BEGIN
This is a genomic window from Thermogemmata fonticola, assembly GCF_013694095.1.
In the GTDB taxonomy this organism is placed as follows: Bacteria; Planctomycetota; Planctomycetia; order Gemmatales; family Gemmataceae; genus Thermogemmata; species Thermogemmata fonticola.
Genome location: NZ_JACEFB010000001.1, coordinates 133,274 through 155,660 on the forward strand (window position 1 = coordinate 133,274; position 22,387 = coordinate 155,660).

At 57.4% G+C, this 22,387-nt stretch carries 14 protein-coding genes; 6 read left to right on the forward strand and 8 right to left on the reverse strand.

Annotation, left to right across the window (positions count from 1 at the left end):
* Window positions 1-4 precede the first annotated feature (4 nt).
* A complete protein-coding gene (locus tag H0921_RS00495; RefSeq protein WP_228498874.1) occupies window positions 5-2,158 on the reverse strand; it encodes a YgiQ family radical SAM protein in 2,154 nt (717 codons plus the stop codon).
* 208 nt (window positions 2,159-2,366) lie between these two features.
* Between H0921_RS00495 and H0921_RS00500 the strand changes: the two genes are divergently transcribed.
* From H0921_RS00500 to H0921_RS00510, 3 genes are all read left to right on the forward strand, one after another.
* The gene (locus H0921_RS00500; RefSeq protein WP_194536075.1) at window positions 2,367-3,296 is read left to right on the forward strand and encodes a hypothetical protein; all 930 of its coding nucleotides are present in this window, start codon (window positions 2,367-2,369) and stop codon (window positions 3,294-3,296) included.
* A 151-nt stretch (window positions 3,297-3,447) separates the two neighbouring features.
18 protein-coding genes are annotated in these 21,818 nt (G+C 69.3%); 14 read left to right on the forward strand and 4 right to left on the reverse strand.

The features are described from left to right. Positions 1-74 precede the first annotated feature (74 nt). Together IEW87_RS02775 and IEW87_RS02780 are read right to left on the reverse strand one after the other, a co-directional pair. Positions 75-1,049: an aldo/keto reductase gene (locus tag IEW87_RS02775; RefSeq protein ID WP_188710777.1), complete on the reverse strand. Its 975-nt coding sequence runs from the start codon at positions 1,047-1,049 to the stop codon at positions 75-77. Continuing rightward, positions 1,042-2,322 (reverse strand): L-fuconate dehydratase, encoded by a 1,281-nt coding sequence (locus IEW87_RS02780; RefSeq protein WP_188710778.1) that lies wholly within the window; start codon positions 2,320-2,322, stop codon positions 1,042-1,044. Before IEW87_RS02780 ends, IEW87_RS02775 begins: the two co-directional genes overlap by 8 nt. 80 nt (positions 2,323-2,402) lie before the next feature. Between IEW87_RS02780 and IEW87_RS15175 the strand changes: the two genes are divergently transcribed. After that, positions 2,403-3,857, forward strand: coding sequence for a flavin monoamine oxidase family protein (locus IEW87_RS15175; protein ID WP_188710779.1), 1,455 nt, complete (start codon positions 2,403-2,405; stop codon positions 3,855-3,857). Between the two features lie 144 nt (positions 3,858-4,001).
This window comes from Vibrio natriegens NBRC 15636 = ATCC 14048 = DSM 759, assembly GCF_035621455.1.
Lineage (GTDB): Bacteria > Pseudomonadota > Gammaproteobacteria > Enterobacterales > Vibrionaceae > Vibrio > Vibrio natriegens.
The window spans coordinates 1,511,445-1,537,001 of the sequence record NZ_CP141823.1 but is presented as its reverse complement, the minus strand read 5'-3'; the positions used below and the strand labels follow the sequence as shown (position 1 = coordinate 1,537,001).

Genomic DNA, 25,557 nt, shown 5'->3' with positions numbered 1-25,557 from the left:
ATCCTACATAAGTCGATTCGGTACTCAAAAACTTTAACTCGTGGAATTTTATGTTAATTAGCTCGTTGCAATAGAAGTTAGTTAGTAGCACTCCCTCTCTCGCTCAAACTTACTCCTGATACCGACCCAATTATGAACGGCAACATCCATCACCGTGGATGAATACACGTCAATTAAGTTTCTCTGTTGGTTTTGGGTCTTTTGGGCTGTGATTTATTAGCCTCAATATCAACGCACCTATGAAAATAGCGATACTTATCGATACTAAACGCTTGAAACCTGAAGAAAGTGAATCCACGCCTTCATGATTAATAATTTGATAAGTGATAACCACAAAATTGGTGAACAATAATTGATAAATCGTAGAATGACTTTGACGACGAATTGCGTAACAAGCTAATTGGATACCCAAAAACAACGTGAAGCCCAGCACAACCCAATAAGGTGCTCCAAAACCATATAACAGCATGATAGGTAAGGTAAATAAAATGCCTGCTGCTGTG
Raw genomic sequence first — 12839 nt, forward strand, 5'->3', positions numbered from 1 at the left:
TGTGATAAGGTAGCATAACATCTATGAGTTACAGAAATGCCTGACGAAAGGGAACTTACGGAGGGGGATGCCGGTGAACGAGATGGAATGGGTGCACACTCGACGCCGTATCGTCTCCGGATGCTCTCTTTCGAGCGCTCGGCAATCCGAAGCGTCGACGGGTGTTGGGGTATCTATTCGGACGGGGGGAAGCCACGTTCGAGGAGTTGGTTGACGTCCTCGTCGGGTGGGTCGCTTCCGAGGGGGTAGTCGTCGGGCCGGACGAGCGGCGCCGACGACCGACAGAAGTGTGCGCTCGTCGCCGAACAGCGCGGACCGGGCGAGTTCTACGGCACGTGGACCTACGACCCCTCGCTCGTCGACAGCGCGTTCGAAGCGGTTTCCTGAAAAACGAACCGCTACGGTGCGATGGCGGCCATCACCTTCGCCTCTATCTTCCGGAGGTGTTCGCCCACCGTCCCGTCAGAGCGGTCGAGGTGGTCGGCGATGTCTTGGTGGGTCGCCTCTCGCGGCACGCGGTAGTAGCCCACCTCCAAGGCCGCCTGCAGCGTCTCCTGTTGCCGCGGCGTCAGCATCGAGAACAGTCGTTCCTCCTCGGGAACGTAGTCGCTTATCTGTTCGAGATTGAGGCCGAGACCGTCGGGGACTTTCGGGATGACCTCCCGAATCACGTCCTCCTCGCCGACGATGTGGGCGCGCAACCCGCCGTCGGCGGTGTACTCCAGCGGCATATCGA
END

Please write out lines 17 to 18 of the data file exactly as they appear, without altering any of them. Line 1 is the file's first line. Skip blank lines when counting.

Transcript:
The window spans coordinates 1,511,445-1,537,001 of the sequence record NZ_CP141823.1 but is presented as its reverse complement, the minus strand read 5'-3'; the positions used below and the strand labels follow the sequence as shown (position 1 = coordinate 1,537,001).

Genomic DNA, 25,557 nt, shown 5'->3' with positions numbered 1-25,557 from the left: